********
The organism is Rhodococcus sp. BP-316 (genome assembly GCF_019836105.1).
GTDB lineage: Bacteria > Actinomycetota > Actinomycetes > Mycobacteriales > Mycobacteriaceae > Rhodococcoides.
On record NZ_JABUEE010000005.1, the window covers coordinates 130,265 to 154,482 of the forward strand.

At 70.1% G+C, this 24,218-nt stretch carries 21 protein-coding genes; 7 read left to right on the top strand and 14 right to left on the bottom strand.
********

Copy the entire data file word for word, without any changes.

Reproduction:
The organism is Rhodococcus sp. BP-316 (genome assembly GCF_019836105.1).
GTDB lineage: Bacteria > Actinomycetota > Actinomycetes > Mycobacteriales > Mycobacteriaceae > Rhodococcoides.
On record NZ_JABUEE010000005.1, the window covers coordinates 130,265 to 154,482 of the forward strand.

At 70.1% G+C, this 24,218-nt stretch carries 21 protein-coding genes; 7 read left to right on the top strand and 14 right to left on the bottom strand.